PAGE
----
One of my photos

Three cheers for (some of) the Lib Dems

December 9th, 2010 · Posted by Skuds in Politics · 9 Comments · Politics

Faced with a choice to sell out or cop out, these 21 Lib Dem MPs opted to stand out and vote the way they said they would before the election.  They are still Lib Dems, but at least they have escaped with a bit of dignity and integrity.

The other 36 didn’t and deserve what they get the next time they face the electorate, or get introduced by James Naughtie on Radio 4.

So well done to…

  • Annette Brooke (Dorset Mid & Poole North)
  • Sir Menzies Campbell (Fife North East),
  • Michael Crockart (Edinburgh West),
  • Tim Farron (Westmorland & Lonsdale),
  • Andrew George (St Ives),
  • Mike Hancock (Portsmouth South),
  • Julian Huppert (Cambridge),
  • Charles Kennedy (Ross, Skye & Lochaber)
  • John Leech (Manchester Withington),
  • Stephen Lloyd (Eastbourne)
  • Greg Mulholland (Leeds North West),
  • John Pugh (Southport),
  • Alan Reid (Argyll & Bute),
  • Dan Rogerson (Cornwall North),
  • Bob Russell (Colchester)
  • Adrian Sanders (Torbay),
  • Ian Swales (Redcar),
  • Mark Williams (Ceredigion)
  • Roger Williams (Brecon and Radnorshire),
  • Jenny Willott (Cardiff Central),
  • Simon Wright (Norwich South)


9 Comments so far ↓

  • Ash

    LOL – it ill behoves any memeber of the Labour Party to talk about \’dignity and integrity\’ when it comes to university funding.

    First you said that you wouldn\’t introduce tuition fees – then you did. Then you said that you wouldn\’t introduce top-up fees – then you did.

    So who is showing dignity and integrity?

  • Danivon

    Did Skuds sign a personal pledge to oppose tuition fees? Did he vote for them?

    In both cases, no.

    Besides, all three main parties have performed massive u-turns on the policy, but only one has seen people sent to sign a personal and public promise during an election campaign, only to invalidate those promises within months.

    • Godfrey Newman

      …. which is why I signed the petition. A pledge is a pledge

      • Skuds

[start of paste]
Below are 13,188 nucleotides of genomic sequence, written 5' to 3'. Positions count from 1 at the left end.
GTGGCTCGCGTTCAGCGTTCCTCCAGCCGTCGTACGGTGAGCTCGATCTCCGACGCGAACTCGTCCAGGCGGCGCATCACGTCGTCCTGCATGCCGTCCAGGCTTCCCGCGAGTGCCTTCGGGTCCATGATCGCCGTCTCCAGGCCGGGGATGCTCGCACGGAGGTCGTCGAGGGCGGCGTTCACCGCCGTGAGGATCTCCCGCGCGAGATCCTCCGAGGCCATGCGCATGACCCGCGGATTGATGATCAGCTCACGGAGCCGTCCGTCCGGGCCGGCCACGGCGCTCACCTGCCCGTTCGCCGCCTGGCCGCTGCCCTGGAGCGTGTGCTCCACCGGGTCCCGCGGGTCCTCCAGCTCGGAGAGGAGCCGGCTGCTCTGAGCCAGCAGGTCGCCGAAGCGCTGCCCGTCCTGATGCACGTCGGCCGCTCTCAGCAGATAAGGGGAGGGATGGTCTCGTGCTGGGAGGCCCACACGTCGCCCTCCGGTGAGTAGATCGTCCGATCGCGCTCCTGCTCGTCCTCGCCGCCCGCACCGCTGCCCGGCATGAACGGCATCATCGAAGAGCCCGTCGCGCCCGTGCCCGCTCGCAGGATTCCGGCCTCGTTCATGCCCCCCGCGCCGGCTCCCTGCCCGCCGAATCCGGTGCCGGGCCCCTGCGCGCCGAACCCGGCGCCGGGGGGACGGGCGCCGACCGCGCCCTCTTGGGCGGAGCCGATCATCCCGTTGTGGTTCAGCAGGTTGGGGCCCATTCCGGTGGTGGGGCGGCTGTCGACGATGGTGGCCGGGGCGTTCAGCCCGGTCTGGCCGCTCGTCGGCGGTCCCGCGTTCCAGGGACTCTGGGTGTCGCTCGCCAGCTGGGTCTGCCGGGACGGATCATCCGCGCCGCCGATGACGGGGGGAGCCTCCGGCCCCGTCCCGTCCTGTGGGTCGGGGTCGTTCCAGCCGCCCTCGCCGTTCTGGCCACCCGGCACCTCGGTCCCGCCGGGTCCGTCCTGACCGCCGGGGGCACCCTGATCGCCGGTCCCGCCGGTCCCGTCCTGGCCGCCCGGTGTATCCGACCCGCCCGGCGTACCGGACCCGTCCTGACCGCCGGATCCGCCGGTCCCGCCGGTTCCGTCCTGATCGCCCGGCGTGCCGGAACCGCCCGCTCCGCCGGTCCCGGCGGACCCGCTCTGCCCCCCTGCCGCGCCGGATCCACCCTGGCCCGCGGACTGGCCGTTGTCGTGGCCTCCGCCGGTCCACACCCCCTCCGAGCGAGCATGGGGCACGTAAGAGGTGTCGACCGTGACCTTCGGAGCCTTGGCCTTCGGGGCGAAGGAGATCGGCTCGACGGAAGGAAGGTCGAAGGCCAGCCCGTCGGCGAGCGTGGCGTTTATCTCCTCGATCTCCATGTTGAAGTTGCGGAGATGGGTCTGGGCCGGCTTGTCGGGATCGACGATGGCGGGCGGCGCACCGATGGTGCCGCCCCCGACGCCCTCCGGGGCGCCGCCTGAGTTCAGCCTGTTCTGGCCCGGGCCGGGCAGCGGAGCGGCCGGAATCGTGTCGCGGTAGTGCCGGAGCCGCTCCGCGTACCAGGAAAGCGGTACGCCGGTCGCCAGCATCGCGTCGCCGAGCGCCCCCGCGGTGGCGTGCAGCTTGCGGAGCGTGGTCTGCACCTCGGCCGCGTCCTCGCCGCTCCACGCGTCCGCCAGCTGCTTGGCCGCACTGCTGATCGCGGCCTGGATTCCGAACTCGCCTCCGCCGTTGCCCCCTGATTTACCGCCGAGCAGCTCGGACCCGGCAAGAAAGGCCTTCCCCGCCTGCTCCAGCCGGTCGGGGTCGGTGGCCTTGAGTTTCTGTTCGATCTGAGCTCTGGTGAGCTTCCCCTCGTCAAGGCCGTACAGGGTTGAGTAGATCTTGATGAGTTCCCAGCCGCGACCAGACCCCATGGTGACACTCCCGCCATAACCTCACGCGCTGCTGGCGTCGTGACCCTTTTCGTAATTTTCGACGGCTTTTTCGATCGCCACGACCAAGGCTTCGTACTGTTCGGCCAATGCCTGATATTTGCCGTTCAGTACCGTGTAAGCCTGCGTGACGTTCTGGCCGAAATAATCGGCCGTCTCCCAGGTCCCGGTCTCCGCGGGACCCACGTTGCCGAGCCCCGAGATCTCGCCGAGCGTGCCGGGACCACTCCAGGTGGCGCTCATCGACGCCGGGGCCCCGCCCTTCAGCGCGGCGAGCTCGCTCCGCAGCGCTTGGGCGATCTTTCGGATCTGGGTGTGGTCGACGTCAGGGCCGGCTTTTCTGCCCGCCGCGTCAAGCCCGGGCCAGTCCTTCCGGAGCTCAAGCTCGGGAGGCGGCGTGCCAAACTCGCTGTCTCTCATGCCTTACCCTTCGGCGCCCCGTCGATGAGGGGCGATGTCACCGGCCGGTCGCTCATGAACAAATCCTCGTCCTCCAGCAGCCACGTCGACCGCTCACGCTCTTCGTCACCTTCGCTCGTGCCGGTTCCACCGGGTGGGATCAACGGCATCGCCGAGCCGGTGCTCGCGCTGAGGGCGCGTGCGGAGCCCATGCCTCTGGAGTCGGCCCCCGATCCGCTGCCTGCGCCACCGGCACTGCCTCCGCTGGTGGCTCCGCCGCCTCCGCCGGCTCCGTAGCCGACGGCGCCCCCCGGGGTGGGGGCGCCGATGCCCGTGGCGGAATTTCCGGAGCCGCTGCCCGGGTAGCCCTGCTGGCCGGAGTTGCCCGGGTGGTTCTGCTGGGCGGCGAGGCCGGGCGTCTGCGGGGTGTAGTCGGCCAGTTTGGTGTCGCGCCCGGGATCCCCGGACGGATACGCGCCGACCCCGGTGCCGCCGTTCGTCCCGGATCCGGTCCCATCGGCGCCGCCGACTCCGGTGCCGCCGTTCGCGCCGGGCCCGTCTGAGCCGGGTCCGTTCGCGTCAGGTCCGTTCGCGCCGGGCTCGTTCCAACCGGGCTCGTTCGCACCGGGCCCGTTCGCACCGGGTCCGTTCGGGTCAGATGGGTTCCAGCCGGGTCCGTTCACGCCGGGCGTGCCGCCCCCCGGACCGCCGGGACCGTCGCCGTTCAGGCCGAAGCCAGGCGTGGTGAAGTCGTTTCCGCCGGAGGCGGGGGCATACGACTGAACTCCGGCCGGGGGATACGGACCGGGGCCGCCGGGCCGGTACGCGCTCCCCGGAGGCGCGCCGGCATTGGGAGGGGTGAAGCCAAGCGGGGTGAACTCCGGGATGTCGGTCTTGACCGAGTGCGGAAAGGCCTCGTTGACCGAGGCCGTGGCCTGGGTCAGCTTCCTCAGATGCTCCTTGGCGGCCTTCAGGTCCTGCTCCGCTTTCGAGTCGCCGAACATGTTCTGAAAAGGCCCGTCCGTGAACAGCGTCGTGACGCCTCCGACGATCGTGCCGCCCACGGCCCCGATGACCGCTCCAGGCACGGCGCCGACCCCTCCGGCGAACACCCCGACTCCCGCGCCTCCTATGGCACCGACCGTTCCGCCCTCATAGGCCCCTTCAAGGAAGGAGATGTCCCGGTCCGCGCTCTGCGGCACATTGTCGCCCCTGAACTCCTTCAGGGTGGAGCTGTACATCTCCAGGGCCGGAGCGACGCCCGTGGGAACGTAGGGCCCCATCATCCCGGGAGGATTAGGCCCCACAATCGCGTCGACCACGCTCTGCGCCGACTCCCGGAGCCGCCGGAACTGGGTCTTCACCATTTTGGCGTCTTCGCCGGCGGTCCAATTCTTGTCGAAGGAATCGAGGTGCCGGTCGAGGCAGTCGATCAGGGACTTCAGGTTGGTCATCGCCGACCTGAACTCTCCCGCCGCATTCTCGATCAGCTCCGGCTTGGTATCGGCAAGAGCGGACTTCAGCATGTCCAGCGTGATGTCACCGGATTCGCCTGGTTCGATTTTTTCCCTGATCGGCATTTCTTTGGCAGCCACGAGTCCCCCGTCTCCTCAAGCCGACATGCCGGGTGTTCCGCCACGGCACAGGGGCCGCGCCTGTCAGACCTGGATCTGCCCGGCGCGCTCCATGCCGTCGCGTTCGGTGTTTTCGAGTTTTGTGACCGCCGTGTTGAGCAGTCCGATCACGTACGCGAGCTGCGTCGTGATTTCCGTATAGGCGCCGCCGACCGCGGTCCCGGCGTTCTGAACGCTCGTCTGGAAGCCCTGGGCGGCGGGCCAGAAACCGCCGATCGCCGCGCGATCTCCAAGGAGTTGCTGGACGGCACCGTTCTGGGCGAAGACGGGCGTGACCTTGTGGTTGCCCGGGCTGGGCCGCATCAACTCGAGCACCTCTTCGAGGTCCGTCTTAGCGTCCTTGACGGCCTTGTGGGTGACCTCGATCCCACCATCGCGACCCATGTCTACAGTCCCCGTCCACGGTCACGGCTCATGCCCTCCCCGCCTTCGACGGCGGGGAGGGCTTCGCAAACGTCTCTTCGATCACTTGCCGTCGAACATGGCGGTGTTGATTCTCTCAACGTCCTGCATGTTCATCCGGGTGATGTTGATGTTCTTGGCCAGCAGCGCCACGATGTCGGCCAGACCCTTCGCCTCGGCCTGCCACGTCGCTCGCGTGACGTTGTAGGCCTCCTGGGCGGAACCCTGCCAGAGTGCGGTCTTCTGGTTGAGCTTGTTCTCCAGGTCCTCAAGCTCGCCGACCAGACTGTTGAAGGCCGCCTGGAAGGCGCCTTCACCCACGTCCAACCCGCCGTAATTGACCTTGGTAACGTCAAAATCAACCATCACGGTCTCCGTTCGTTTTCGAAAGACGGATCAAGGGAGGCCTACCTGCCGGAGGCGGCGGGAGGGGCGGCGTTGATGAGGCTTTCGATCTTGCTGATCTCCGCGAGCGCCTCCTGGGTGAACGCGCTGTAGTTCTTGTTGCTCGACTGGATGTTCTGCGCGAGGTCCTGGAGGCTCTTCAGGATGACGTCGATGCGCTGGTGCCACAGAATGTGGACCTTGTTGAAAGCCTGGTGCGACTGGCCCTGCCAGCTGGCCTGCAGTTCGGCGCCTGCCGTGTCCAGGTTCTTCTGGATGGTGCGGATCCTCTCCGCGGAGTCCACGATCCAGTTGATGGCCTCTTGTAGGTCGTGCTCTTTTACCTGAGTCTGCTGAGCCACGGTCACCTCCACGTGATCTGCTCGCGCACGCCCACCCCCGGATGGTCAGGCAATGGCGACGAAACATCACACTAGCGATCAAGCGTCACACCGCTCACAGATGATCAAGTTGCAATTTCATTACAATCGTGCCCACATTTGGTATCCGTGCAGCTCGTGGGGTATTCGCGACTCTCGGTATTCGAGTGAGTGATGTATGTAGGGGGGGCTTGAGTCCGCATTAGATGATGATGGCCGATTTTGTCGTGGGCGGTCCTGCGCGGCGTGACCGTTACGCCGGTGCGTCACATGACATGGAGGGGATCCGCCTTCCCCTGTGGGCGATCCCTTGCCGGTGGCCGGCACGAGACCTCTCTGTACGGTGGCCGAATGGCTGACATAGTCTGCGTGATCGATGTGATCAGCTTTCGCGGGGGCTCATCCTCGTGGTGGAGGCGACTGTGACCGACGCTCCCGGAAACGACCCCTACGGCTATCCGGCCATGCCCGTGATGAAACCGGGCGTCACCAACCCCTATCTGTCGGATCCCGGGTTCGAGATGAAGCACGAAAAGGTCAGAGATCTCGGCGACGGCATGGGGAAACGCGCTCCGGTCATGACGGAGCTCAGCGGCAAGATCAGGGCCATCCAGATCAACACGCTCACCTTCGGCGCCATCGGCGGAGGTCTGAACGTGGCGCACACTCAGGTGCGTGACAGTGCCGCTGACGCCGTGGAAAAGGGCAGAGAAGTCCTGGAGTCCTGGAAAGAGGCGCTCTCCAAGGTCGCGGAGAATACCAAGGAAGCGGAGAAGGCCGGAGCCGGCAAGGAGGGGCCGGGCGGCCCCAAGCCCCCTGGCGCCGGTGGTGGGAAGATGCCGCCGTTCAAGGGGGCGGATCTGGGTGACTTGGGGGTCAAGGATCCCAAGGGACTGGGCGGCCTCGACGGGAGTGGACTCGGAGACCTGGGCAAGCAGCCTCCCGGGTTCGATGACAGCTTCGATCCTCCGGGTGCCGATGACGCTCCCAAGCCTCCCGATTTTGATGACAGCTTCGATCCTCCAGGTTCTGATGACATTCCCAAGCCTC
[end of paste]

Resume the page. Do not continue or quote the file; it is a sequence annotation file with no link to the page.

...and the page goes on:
Indeed. And I’m sure many of your colleagues who voted the other way felt the same. I don’t even want to think what sorts of threats were made behind the scenes to make them do that.

        Maybe you should consider yourself lucky you were never in a position to find out?

    • Ash

      Well considering that the last Labour leader’s personal barrister told a court that “manifesto pledges are not subject to legitimate expectation” – then any criticisim from any member of the Labour Party about somebody else breaking their promises is hypocrisy of the highest odrer.

      • Danivon

        No, ash. Hypocrisy is a troll like you only ever making comments to attack Labour when you’ve never done anything constructive for anyone.

        Can’t you defend your woeful Tory masters in any other way?

        • Ash

          Oh dear – so you have to resort to personal attacks now.

          Why do I not find that surprising.

          No comment then on the last Labour Leader claiming that his promises were not worth the paper they were written on?

  • Danivon

    It wasn’t the last Labour Leader, it was his barrister. Presumably (although you provide no reference or link) he was making a legal argument. It’s clear that a party manifesto has no legal standing in terms of a contract, but that doesn’t mean that there’s no moral issue with going against one.

    But as the issue is not a party manifesto, so much as personal pledges made regardless of who ended up in government (despite Lib Dems trying to claim that an unconditional promise to vote in certain way had an invisible caveat attached).

    So, can you tell the difference between a legal position on manifesto clauses and the moral one about personal pledges?

    And what is it that’s constructive about your posts – any of them?

  • Ash

    “So, can you tell the difference between a legal position on manifesto clauses and the moral one about personal pledges?”

    Is that it? – is that the best answer you can come up with?.

    Manifesto’s are littered with pledges – the last Labour one had, amongst others, “we renew our pledge not to extend VAT to food, children’s clothes, books, newspapers and public transport fares”

    So to claim that a pledge written in the manifesto is somehow different to one written on a card for a photo shoot is just spinning of the highest order.

    So instead of criticising others for lack of dignity and integrity whilst doing exactly the same yourself perhaps a period of relection is needed?